Emotion recognition and social competence in chronic schizophrenia

Kim T. Mueser, Robert Doonan, David L. Penn, Jack J. Blanchard, Alan S. Bellack, Pallavi Nishith, Jose DeLeon

Research output: Contribution to journalArticlepeer-review

315 Scopus citations


This study evaluated (a) whether chronic, medicated schizophrenia patients show deficits in emotion recognition compared to nonpatients, and (b) whether deficits in emotion recognition are related to poorer social competence. Two emotion recognition tests developed by S. L. Kerr and J. M. Neale (1993) and Benton's Test of Facial Recognition (A. Benton, M. VanAllen, K. Hamsher, and H. Levin, 1978) were given to patients with chronic schizophrenia and nonpatient controls. Patients' social skills, social adjustment, and symptomatology were assessed. Like Kerr and Neale's unmedicated patients, these patients performed worse than controls on both emotion recognition tests and the control test. For patients, facial perception was related to the chronicity of illness and social competence. Chronicity of illness may contribute to face perception deficits in schizophrenia, which may affect social competence.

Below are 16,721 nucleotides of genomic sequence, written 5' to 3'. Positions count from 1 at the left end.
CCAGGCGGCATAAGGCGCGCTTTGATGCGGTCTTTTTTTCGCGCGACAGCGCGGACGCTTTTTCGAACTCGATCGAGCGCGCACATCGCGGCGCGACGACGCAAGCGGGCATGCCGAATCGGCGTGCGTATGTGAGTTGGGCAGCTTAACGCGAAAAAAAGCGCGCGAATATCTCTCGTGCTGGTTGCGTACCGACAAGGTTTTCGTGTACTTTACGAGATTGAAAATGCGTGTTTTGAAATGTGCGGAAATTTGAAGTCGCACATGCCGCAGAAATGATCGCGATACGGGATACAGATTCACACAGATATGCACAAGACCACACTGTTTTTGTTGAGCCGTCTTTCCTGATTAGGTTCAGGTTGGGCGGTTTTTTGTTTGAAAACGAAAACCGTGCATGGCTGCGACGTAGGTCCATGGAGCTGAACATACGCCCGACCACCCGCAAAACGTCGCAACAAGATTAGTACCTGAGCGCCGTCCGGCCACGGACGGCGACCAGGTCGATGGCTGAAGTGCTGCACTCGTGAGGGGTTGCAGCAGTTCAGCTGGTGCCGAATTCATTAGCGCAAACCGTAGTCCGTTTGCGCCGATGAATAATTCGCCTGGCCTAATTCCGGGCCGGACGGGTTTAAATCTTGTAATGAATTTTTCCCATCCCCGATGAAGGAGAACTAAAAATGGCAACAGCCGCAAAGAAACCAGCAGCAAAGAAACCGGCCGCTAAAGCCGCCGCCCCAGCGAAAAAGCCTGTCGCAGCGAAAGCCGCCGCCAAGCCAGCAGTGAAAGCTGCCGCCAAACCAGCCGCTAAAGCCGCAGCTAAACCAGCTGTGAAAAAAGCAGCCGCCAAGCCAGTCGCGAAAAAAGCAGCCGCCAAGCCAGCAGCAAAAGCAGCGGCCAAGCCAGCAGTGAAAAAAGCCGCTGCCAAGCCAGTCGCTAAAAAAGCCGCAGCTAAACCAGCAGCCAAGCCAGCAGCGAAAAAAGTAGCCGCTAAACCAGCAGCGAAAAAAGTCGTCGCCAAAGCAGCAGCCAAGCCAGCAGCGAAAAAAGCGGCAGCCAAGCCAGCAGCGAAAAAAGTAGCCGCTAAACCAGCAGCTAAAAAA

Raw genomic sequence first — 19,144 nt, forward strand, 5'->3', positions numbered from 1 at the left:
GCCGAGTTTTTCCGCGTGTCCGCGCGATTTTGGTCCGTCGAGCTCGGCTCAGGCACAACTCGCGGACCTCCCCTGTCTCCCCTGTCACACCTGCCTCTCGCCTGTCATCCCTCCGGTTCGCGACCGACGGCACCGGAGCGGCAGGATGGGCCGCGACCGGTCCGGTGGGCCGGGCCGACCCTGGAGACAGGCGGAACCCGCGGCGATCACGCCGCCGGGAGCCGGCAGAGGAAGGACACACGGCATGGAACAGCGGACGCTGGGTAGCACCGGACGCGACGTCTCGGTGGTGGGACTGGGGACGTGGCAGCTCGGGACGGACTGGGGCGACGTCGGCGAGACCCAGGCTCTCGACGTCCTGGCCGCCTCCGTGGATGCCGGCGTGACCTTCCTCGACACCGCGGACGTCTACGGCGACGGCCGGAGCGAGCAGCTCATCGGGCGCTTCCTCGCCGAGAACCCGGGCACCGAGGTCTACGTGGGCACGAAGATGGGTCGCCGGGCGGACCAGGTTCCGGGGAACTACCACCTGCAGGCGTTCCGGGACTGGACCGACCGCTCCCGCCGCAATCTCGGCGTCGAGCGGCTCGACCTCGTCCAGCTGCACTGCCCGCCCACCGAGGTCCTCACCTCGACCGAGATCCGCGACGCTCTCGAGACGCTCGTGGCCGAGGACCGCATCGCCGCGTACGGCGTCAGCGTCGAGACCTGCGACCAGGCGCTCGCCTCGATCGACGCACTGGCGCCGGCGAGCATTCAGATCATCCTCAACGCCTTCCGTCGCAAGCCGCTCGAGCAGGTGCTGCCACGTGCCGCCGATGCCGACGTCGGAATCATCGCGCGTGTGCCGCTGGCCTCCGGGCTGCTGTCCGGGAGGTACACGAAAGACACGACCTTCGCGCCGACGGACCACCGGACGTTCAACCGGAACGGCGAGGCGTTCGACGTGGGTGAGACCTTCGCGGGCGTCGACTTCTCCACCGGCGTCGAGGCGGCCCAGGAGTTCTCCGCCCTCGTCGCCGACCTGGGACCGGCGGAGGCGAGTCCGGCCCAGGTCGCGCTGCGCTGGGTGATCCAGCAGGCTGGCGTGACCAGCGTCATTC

Original languageEnglish
Pages (from-to)271-275
Number of pages5
JournalJournal of Abnormal Psychology
Issue number2
StatePublished - May 1996

ASJC Scopus subject areas

  • Psychiatry and Mental health
  • Biological Psychiatry


Dive into the research topics of 'Emotion recognition and social competence in chronic schizophrenia'. Together they form a unique fingerprint.

Cite this